Article II, Section 3, of the United States Constitution requires that the President "from time to time give to the Congress information of the state of the union." While the "State of the Union" began as a written report to update Congress, it has evolved into an annual tradition in which the President describes, via a speech telecast internationally, his or her view of the health of the nation and how his or her policies have shaped, and will continue to shape, the direction of the country.
Going beyond the official state of the union address, which typically happens each January, the press and the public continually attribute the "State of the Union" to the actions of the current administration. That attribution extends to nearly every topic that impacts the country from the economy to the environment.
The degree to which a president is responsible for various aspects of our society is debatable. For example, the unemployment rate is impacted by a variety of factors including fiscal policies set by the current administration, monetary policies set by the Federal Reserve, and economic factors (e.g., advances in technology, global competitiveness, business cycle) that may be outside of anyones control. For better or worse, however, in the minds of many Americans the President becomes inextricably linked to the state of our society. If he or she is not the driving force impacting the unemployment rate in our country, to many the President is the single greatest force. As a result when things go well, the President gets the credit; when things go poorly the President receives the blame.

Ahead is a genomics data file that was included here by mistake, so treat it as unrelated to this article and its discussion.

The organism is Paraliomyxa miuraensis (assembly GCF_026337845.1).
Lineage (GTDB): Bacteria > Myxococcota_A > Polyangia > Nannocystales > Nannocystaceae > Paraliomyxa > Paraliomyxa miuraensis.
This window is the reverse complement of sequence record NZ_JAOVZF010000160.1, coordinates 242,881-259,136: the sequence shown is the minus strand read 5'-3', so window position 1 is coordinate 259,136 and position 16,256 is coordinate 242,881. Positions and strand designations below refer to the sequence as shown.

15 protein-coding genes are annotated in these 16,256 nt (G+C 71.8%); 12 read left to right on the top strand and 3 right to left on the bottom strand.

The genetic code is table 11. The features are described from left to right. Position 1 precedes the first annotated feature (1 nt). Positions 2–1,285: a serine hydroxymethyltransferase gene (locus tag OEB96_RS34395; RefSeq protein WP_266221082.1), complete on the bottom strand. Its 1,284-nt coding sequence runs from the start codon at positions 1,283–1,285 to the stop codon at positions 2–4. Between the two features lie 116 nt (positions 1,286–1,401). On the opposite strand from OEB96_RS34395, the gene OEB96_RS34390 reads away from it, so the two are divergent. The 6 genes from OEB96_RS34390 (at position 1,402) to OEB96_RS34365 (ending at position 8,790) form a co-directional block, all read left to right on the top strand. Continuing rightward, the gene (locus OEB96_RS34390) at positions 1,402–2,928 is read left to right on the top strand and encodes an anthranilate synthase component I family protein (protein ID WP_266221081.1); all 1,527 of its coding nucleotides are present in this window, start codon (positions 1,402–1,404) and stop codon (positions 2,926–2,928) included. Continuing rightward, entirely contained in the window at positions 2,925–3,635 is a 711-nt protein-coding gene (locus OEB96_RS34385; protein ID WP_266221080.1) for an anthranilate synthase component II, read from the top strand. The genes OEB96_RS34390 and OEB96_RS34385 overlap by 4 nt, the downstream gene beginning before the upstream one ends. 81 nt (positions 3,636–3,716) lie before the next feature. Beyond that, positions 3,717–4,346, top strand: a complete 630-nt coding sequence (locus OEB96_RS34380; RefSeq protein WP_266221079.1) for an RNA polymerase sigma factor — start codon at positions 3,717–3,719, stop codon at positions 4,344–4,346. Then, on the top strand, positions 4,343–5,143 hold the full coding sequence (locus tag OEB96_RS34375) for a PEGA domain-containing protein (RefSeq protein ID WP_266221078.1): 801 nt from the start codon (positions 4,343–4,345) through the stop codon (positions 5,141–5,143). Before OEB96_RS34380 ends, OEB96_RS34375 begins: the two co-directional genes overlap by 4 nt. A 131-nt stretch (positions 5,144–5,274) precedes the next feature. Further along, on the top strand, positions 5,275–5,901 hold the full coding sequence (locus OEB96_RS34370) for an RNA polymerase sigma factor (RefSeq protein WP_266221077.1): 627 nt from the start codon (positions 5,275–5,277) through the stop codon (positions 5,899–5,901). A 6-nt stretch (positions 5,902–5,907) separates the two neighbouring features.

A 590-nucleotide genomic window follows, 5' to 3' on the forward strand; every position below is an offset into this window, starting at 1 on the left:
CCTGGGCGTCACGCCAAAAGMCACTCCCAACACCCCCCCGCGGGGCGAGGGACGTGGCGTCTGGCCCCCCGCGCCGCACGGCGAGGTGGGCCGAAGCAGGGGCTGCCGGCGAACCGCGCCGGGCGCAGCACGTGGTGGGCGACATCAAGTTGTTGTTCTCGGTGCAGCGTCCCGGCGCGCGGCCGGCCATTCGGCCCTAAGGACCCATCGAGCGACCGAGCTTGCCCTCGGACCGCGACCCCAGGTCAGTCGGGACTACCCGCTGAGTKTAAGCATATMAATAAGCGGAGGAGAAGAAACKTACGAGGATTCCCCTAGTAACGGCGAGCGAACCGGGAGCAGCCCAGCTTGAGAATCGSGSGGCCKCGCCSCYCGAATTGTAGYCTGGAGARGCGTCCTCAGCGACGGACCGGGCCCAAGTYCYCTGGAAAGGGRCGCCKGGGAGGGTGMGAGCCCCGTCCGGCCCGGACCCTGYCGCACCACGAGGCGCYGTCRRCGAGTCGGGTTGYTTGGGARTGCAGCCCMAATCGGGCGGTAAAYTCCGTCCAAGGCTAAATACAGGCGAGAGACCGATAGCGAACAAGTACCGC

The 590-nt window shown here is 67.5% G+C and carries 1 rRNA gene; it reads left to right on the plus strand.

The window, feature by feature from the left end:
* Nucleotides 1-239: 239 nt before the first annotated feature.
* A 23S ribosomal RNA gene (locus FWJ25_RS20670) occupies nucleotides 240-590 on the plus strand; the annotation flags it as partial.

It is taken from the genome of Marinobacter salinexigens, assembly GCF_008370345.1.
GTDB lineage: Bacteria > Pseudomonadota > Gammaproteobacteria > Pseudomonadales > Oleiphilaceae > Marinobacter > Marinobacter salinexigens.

This site does not take on the question of whether the president is responsible for the state of our country. Instead it focuses on reporting how five key statistical indicators that are often used to describe our economy (the stock market and the unemployment rate), fiscal responsibility (the national debt as a function of GDP), income equality, and safety (violent crime rate) have changed since the start of each administration.
If you believe that there is a statistical error on the site, or if you have any comments or suggestions, you can contact the editor at StatsoftheUnion@gmail.com.